CCC 1504 Often Jesus asks the sick to believe.1 He makes use of signs to heal: spittle and the laying on of hands,2 mud and washing.3 The sick try to touch him, “for power came forth from him and healed them all.”4 And so in the sacraments Christ continues to “touch” us in order to heal us.
CCC 2616 Prayer to Jesus is answered by him already during his ministry, through signs that anticipate the power of his death and Resurrection: Jesus hears the prayer of faith, expressed in words (the leper, Jairus, the Canaanite woman, the good thief)5 or in silence (the bearers of the paralytic, the woman with a hemorrhage who touches his clothes, the tears and ointment of the sinful woman).6 The urgent request of the blind men, “Have mercy on us, Son of David” or “Jesus, Son of David, have mercy on me!” has-been renewed in the traditional prayer to Jesus known as the Jesus Prayer: “Lord Jesus Christ, Son of God, have mercy on me, a sinner!”7 Healing infirmities or forgiving sins, Jesus always responds to a prayer offered in faith: “Your faith has made you well; go in peace.”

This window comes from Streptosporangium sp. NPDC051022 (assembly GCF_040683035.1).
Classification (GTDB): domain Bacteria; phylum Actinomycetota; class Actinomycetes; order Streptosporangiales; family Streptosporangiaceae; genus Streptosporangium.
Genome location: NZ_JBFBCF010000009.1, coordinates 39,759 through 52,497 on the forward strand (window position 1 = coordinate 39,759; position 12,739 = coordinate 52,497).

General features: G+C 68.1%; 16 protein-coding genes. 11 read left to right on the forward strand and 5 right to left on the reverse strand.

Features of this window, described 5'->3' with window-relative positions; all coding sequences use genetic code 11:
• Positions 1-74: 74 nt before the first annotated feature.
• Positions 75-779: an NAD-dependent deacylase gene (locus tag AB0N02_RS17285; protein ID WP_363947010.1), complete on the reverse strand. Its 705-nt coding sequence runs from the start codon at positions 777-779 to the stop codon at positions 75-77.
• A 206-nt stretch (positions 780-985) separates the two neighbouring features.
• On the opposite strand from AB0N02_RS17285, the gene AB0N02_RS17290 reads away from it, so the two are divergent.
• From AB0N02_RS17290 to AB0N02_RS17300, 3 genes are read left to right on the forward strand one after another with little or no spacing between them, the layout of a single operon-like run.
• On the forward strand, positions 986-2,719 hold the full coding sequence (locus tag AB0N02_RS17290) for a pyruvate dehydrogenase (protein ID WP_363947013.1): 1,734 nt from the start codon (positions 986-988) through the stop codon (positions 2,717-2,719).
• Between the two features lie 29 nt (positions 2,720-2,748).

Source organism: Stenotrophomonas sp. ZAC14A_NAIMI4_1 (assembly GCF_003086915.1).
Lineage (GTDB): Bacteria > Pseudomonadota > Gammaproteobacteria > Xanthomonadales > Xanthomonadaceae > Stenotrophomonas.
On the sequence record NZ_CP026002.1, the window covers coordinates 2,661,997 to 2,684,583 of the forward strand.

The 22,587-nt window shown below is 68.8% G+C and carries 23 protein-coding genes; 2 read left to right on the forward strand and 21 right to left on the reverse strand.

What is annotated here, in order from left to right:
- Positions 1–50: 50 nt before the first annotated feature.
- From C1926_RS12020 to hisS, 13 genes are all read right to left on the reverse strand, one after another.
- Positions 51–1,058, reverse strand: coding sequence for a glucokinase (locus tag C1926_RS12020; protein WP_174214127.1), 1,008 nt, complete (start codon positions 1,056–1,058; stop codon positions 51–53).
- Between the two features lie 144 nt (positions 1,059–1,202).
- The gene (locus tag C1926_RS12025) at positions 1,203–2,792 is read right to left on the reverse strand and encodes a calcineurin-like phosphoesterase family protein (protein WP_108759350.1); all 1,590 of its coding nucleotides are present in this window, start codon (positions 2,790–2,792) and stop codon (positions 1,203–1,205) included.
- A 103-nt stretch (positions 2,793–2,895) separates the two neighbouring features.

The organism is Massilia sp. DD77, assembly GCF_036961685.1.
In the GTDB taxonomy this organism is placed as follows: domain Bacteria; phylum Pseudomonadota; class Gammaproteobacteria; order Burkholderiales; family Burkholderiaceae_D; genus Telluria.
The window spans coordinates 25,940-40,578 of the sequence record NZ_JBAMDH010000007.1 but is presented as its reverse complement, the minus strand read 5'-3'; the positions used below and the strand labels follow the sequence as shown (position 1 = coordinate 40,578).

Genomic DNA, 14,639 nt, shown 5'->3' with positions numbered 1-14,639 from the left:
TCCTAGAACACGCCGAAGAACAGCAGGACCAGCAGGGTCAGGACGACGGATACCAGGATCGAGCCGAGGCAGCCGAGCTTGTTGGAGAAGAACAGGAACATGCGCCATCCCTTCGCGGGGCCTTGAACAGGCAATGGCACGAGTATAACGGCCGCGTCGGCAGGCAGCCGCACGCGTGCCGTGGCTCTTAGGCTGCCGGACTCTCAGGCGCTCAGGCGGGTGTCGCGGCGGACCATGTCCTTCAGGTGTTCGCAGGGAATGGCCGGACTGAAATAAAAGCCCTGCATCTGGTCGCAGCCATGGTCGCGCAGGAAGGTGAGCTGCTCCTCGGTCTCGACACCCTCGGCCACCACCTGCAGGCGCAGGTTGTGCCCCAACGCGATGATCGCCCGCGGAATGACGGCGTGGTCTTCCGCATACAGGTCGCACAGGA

St. Augustine wonderfully summarizes the three dimensions of Jesus’ prayer: “He prays for us as our priest, prays in us as our Head, and is prayed to by us as our God. Therefore let us acknowledge our voice in him and his in us.”8
1 Cf. Mk 5:34, 36; 9:23.
2 Cf. Mk 7:32-36; 8:22-25.
3 Cf. Jn 9:6-7.
4 Lk 6:19; cf. Mk 1:41; 3:10; 6:56.
5 Cf. Mk 1:40-41; 5:36; 7:29; Cf. Lk 23:39-43.
6 Cf. Mk 25; 5:28; Lk 7:37-38.
7 Mt 9:27, Mk 10:48.
8 St. Augustine, En. in Ps. 85, 1: PL 37, 1081; cf. GILH 7.